We still have quite a few Tembusu trees in our school. This is also the very species of tree that appears on our $5 notes. Due to their height, they are often seen towering over buildings and other trees, and can even be observed all the way from the Holistic Education Centre in JC. The Tembusu trees are part of the primary forest cover on this land before the school was built - consequently, they are easily over a hundred years old. Despite their age and historical value, these trees were almost chopped down some years long ago. As a result, you will realise that they often have one or more stumps. Luckily, these trees were able to survive the ordeal. Do not be fooled by the pictures, all of these trunks belong to the same tree!
Teak tree Tectona grandis
Teak wood (柚木) is particularly valued for its durability and water resistance. Its natural oils also confers the tree the ability to resist termites in exposed locations. These high quality, hard timber behind the high school labs were kindly donated by our school alumnus Mr Tan Leong Teck (陈龙德学长) in the early 2000s. Mr Tan’s intentionally bought young Teaks which would act as a great store of value in the long term, thinking that they could be sold for some money just in case the school lacked funds in future. The Teaks’ papery leaves, usually a few times larger than an adult human’s palm, may sometimes be infested with mealybugs. At one point, due to its proximity to the fenced garden behind the science labs, the mealybugs affected the growth of hybridised orchids. Consequently, the tree was later moved to the periphery of the building.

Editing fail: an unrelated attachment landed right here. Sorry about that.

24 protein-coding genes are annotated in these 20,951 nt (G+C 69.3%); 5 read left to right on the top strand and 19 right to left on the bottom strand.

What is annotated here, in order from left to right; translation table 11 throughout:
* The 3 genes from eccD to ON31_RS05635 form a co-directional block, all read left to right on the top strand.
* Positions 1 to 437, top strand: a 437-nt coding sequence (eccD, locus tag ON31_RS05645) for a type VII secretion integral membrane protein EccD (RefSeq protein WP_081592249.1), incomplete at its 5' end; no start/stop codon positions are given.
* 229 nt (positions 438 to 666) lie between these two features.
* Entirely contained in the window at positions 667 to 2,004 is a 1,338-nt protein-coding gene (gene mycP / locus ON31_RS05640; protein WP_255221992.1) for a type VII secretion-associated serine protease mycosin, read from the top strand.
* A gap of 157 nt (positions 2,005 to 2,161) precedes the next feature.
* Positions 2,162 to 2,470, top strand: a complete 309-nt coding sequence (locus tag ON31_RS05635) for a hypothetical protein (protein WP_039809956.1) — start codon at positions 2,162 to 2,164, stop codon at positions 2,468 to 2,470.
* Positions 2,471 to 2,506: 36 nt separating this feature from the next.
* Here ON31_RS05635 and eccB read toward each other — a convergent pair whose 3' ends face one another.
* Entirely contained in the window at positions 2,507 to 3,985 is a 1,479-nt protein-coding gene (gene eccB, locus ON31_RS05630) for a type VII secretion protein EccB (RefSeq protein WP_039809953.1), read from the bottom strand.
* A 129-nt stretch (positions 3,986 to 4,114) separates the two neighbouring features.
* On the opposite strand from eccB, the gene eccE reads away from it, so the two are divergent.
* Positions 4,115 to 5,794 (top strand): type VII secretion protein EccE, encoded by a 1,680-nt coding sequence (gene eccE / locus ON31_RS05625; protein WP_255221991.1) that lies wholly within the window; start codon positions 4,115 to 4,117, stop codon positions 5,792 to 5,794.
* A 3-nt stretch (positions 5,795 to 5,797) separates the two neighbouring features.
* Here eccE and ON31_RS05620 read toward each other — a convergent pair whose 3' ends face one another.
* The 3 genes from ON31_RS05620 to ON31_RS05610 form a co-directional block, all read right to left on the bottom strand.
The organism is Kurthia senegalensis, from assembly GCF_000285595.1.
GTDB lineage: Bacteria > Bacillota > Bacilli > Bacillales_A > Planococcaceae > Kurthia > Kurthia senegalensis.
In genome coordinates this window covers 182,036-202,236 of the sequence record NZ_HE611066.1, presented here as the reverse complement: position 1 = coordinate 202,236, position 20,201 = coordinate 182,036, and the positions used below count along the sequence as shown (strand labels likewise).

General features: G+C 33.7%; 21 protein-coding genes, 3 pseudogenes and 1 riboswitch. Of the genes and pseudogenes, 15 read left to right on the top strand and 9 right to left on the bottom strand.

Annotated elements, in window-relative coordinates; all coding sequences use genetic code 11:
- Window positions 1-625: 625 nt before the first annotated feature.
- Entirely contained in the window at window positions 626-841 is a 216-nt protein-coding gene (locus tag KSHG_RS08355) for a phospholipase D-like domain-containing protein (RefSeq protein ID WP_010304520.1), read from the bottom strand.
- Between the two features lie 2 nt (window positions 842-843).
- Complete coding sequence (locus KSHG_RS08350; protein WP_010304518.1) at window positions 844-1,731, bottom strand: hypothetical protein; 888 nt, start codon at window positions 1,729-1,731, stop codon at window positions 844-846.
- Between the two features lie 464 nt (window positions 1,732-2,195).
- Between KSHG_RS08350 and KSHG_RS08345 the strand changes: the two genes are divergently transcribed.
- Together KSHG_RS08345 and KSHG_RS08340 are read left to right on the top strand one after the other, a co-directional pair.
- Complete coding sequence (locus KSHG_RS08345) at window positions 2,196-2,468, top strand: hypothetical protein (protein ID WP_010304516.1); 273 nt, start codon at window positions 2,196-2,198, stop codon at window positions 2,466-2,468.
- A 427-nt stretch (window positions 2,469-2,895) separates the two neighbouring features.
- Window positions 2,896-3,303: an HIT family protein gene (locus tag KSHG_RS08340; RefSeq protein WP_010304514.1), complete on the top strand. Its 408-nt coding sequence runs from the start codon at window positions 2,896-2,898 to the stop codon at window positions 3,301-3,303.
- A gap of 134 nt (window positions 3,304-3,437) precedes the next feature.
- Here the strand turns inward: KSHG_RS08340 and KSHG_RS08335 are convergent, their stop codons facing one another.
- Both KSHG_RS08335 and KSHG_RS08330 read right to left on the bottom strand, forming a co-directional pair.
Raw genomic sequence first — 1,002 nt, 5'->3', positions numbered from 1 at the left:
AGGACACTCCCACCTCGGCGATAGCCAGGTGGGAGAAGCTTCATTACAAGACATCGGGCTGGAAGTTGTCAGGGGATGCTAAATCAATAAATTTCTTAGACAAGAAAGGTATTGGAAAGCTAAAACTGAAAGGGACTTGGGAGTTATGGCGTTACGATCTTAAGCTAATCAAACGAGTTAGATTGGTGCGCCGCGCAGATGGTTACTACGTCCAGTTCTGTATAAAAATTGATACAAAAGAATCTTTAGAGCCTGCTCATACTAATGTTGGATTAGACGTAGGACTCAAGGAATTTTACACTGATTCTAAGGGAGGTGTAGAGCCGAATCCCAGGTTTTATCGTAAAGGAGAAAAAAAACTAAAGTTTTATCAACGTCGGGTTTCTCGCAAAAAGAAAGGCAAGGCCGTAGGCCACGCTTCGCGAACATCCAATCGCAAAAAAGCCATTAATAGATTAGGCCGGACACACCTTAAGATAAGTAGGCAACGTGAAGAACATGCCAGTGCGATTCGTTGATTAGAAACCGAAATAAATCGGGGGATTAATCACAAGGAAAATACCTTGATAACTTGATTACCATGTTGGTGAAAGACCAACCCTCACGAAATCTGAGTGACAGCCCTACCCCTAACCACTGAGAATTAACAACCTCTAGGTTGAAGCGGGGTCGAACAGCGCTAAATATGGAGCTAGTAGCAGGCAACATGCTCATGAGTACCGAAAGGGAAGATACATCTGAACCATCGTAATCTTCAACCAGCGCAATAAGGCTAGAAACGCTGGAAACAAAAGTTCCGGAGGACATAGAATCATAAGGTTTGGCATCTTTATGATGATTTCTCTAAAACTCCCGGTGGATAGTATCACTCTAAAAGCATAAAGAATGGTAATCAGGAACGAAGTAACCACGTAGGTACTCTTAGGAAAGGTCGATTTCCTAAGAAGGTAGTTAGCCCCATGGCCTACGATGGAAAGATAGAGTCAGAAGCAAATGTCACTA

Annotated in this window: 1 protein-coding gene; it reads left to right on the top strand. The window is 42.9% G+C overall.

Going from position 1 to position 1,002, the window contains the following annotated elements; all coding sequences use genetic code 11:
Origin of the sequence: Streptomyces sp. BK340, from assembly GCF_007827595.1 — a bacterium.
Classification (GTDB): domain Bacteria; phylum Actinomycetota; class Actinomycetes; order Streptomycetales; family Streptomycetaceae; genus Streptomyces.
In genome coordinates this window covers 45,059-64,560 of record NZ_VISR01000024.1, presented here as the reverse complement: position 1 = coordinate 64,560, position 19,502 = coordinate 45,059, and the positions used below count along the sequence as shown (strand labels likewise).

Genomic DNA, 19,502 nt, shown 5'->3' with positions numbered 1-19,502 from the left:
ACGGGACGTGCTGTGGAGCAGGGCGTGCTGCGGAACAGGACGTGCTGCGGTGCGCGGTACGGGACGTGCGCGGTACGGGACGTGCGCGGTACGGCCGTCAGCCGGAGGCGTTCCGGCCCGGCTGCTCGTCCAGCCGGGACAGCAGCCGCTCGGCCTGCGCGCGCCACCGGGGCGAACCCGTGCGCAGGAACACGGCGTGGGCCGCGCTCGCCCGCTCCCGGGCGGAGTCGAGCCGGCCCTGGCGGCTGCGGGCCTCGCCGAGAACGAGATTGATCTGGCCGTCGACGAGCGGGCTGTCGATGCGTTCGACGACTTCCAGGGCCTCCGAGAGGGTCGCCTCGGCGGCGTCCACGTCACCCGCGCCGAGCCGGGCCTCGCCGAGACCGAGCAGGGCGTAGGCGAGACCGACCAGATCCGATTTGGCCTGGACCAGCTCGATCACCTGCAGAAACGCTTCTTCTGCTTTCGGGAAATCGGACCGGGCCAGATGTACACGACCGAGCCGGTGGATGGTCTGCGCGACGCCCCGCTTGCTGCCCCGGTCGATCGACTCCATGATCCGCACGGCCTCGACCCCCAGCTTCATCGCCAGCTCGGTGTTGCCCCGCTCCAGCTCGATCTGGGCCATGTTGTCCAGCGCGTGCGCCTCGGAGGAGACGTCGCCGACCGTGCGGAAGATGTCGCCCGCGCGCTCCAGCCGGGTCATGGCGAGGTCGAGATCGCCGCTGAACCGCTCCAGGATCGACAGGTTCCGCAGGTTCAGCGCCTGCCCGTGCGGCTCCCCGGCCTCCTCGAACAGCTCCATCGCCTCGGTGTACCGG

Bengal Trumpet Thunbergia grandiflora
The huge wall of Bengal vines cover the entire fence beside the high school street soccer court. Capable of growing up to 20 m in height, the length and ingenious placement of these flower-bearing vines hide the hideous-looking fence, turning it into a tall plane of lush greenery spotted with countless purple flowers.
Alexandra Palm Archontophoenix alexandrae
Alexandra Palms are suited to regions of heavy rainfalls and have thus they have become a common species here in Singapore. This row of palms are still in its infancy, as evident from their height. At full maturation, they are capable of growing up to 25m, similar to the tall royal palms that line the river in High School, as well as the roads in various other parts of the school. Come back and take a look at them after a few years. You will be surprised by how tall they would have grown by then!